7th April 2008
If you own a vintage motorcycle then the Pioneer Run starts your riding year. Reg Eyre took his 1909 Triumph on an alternative way down south...
The Pioneer Run, organised by the Sunbeam Motor Cycle Club, is a season opener for many riders. For veteran machine riders, it is the next ride after the MoT, which tells us how well the machine is running. For many machines, it is their only run each year. For riders of more modern machinery, it is a good excuse to test the classic machinery and stop regularly at cafes and pubs on the ride to Brighton to praise the developments in engines, clutches, gearboxes, tyres, frames and brakes which make more modern machinery so easy to ride. Some riders of veterans also belong to classic bike clubs and stop at these known refreshment stops to chat and share the fun of watching old machinery rattling by.1909 Triumph TT Roadster
My run last year was on a 1900 De Dion tricycle which required me to think about the width of the machine as well as working all the controls to maximise performance. This year was to be different! I decided to use my own 1909 Triumph TT Roadster which has only two wheels, solid engine and direct drive to the rear wheel with no pedals to aid starting or help the engine up hills. At least one has the option of diving between the traffic and the verge in emergencies which cannot be contemplated with a three wheeler…1909 Triumph TT Roadster
I was allocated an early number, (62), which means that most of the machines ahead of you are three-wheelers or fairly primitive two-wheelers which mostly proceed slowly and overtaking can be easy. The other advantage of starting at 8.25am is that most car drivers are still in bed.
The 1909 Triumph is a sturdy beast and known for its reliability, good handling and adequate performance. Mine has the drop dead gorgeous handlebars which help the feeling of performance for about an hour and then make you seek alternative positions for your hands to relieve pressure on parts of the anatomy not designed for the ‘racing crouch’.ExcelsiorSport – The Excelsior take on the sporting theme but with the larger 600cc engine
Because there are no pedals, the rider has to think carefully about the ignition, throttle and choke levers and their relative positions to maximise performance. This is not such a big problem since one is immediately aware of slowing down as you start climbing a hill and, shifting the ignition lever to retard the timing, makes the engine sound healthier and forward progress is maintained. Similarly, cresting the top of the hill on this retarded setting soon feels like a constriction on performance and a move to advance the timing results in a pleasant surge forward.JESmith – A 'control nightmare', ridden by Ken Lee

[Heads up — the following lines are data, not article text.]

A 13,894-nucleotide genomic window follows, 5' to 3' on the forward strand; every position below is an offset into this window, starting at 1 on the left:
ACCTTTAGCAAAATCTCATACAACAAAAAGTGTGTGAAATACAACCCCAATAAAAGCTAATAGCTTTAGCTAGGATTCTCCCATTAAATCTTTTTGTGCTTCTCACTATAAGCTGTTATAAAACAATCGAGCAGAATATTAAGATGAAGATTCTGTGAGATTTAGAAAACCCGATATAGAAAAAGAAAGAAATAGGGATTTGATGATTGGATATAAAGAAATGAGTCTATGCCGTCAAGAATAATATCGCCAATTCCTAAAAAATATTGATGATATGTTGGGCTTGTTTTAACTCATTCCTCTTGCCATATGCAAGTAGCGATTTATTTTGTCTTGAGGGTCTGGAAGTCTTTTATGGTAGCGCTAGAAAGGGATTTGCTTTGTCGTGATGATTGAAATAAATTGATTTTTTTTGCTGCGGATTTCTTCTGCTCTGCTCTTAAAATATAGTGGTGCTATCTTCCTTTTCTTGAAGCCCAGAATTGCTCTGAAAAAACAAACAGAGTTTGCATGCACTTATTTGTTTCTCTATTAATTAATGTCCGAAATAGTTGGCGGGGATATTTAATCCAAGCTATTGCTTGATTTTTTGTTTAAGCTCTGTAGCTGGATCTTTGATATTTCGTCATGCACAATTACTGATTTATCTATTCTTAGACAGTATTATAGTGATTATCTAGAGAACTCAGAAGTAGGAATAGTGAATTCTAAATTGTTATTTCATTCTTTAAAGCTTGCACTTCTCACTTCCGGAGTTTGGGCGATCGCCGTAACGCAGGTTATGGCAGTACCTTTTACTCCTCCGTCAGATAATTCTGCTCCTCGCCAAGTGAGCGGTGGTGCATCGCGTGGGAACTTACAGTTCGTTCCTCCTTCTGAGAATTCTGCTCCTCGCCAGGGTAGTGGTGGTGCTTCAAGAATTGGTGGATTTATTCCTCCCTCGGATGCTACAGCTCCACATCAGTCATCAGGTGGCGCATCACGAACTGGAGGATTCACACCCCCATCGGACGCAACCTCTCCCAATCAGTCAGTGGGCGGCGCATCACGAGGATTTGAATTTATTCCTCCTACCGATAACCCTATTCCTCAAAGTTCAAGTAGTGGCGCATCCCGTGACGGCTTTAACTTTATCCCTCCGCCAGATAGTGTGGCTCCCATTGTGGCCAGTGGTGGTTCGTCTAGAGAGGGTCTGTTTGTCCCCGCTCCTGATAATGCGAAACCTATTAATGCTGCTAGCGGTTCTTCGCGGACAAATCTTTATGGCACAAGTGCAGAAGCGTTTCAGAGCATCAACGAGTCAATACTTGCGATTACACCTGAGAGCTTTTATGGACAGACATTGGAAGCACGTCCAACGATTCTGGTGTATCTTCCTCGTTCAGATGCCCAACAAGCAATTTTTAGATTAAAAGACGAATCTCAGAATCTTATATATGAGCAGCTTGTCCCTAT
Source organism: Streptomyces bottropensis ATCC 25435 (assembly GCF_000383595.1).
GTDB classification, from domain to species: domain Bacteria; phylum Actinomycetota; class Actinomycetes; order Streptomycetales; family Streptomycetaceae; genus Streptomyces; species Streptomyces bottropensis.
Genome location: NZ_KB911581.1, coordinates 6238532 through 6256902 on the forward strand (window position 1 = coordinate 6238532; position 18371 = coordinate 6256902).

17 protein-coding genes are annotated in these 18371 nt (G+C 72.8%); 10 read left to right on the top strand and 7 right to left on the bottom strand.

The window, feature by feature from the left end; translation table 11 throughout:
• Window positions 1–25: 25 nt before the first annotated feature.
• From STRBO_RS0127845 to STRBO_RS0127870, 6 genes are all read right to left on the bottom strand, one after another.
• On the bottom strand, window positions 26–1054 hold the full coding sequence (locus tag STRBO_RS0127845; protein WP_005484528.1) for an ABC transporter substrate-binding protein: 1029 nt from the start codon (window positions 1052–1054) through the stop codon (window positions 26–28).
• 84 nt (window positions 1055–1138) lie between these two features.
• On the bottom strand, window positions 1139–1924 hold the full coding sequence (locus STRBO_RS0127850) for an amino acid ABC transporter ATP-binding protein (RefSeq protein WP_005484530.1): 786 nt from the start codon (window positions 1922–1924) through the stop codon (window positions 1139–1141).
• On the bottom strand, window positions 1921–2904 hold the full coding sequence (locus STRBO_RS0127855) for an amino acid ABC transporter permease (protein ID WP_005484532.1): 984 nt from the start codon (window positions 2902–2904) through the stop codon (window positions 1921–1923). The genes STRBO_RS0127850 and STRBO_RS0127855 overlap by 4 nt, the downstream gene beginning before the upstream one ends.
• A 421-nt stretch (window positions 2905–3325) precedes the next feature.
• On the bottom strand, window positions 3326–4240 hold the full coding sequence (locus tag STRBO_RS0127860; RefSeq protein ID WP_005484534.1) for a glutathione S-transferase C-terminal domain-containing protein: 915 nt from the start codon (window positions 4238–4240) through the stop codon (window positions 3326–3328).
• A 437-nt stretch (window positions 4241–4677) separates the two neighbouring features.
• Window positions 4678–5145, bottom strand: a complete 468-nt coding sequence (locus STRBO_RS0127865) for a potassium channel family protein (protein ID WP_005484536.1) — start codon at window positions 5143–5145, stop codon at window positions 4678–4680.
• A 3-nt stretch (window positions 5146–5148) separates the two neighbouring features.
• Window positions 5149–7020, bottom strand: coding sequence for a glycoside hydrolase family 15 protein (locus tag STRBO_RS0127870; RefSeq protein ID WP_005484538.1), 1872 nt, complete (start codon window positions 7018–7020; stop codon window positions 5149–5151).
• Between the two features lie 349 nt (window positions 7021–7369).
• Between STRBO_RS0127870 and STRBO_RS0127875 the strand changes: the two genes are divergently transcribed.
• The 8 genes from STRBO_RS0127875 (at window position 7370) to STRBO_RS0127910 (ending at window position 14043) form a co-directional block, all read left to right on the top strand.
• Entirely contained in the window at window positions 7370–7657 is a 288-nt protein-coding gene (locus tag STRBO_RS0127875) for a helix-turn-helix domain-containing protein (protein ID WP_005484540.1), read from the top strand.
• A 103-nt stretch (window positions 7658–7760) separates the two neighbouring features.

Brakes are not really a problem on this run since the throttle can be used for accelerating or decelerating out of impending incidents. Most drivers of modern cars are not aware that braking heavily in front of you after a maniacal overtaking manoeuvre, results in the rider having palpitations because the veteran-era braking system (the acceptable term for jamming a block into the driving belt rim), won’t stop the machine in time.
The Triumph is currently geared down so that progress through the Brighton one-way system was almost possible without having to constantly bump start at each traffic obstruction. The final run along Maderia Drive is the place where most riders want to punch the air after a successful run.1897 De Dion - The oldest two-wheeler on show. I really want to ride this machine!
Arriving early means a parking place near to the exit for making the quick get-away when the weather breaks, a chance to see the other riders arriving, a good seat for eating the welcome fish and chip lunch, chatting with mates and exchanging stories about the run or bikes in general, and a look at the machines to be auctioned by Bonhams at Stafford.
The Sunbeam Motorcycle Club was founded in 1924 and organises several events throughout the year for vintage, veteran and classic motorcycles. See www.sunbeam-mcc.demon.co.uk
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